Excluding all acquisitions, Think and Learn Private Ltd reported an EBITDA loss of INR 2,253 Cr in FY22 as against an EBITDA loss of INR 2,406 Cr in FY21.
Total income stood at INR 3,569 Cr as against INR 1,552 Cr in FY21
BYJU’S didn’t mention the net loss figure for FY22. Its consolidated net loss surged 1,880% to INR 4,588 Cr in FY21.
After multiple delays in releasing its financial statements for the financial year 2021-22, embattled edtech giant BYJU’S has released some numbers for its core operations.
BYJU’S, in a statement, said excluding all acquisitions, Think and Learn Private Ltd (TLPL) – the parent entity of BYJU’S – reported an EBITDA loss of INR 2,253 Cr in FY22 as against an EBITDA loss of INR 2,406 Cr in FY21.
Total income stood at INR 3,569 Cr as against INR 1,552 Cr in FY21.
However, the company didn’t mention the net loss figure for FY22. BYJU’S consolidated net loss surged 1,880% to INR 4,588 Cr in FY21.
“The takeaways from a uniquely belligerent year, which included nine acquisitions, are life-long learnings. The core business has demonstrated good growth, underlining the potential of edtech in India, the fastest-growing major economy. I am also humbled by the lessons learnt in the post-pandemic world of readjustments. BYJU’S will continue on the path of sustainable and profitable growth in the coming years,” BYJU’S Group CEO Byju Raveendran said in the statement, which raised more questions than it answered.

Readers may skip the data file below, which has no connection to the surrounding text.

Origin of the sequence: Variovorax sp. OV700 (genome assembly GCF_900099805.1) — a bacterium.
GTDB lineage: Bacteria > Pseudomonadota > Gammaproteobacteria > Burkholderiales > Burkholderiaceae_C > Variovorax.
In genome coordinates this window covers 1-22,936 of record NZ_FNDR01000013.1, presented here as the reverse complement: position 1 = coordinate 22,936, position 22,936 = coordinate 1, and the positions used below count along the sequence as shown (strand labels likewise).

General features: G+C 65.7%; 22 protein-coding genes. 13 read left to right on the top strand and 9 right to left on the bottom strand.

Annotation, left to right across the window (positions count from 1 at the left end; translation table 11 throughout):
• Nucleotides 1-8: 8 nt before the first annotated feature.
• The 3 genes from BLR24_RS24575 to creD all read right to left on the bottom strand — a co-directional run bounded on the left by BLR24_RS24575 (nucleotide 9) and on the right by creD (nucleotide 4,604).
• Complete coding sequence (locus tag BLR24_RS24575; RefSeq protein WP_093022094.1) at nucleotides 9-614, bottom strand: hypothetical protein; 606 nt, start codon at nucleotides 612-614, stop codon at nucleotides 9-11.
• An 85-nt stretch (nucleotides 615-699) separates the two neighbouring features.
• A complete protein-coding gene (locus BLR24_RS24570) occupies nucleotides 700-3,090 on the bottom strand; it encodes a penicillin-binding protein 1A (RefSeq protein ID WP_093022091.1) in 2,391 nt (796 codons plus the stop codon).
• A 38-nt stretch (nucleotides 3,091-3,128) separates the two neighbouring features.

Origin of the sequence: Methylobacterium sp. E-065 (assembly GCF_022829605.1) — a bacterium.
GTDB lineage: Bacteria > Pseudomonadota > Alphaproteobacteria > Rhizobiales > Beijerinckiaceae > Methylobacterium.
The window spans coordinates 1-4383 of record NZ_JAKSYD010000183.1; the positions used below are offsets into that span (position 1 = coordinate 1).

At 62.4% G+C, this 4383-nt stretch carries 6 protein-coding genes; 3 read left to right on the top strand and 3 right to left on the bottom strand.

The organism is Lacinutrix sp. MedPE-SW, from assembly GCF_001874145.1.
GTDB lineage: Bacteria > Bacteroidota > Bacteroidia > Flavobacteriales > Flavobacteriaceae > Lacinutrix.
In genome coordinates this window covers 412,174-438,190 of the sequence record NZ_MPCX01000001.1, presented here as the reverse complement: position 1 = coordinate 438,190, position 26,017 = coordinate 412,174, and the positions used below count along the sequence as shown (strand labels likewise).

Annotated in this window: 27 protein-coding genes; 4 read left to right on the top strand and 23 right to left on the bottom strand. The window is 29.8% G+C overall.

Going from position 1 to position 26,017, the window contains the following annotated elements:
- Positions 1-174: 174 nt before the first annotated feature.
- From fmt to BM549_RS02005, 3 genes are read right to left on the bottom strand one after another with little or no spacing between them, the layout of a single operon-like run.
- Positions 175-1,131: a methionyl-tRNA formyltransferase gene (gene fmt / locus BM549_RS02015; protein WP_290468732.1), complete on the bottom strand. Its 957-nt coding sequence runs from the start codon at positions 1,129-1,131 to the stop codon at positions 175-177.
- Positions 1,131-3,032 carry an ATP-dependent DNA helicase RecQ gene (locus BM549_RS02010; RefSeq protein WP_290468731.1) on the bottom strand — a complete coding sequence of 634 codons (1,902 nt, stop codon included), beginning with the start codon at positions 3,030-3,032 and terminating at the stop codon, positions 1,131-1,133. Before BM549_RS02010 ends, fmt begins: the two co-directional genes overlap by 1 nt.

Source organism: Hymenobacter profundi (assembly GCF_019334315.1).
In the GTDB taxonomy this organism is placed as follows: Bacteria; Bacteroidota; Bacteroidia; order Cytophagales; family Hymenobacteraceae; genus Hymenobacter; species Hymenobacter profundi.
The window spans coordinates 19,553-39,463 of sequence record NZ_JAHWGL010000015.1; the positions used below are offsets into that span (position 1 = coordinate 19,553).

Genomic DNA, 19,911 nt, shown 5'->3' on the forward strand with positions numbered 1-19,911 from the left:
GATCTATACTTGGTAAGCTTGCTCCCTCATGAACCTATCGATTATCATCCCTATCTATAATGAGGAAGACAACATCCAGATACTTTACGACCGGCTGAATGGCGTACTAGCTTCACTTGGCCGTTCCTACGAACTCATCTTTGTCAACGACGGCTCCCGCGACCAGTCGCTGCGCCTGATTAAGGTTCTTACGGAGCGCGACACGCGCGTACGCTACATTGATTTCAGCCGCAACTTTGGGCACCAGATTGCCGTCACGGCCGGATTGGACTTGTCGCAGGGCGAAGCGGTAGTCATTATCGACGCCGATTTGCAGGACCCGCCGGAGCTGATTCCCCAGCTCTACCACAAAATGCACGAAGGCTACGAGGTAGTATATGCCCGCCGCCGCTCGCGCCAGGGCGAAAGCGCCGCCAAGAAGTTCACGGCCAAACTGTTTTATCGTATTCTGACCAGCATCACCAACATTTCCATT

BYJU’S has been late by more than a year in filing its FY22 numbers. The edtech company had cited the high cash burn of WhiteHat Jr, one of the companies acquired by it, as one of the reasons for the astronomical rise in its consolidated net loss in FY21. As such, the company’s decision to not even mention the numbers for its consolidated business in the statement is bound to raise eyebrows.
The prolonged delay in releasing the FY22 financial statement has already hit BYJU’S, with its auditor and half of the board members resigning. Earlier this year, BYJU’S statutory auditor Deloitte resigned citing the delay in releasing the financial statements.
Three out of the six board members of BYJU’S – Russell Dreisenstock of Prosus, Chan Zuckerberg Initiative’s Vivian Wu, and Peak XV Partners’ GV Ravishankar – also tendered their resignations, leaving Raveendran, his wife Divya Gokulnath and brother Riju Raveendran as the only members on the board.
Last month, BYJU’S India CFO Ajay Goel also stepped down within six months of joining the company. Following this, Nitin Golani, president of finance at BYJU’S, was elevated to the India CFO role.
In between all these, BYJU’S was also involved in a confrontation with its lenders over the repayment of its $1.2 Bn Term Loan B. The company is reportedly also looking to sell Epic and Great Learning, the companies it acquired during the pandemic-driven edtech boom, to repay the loan.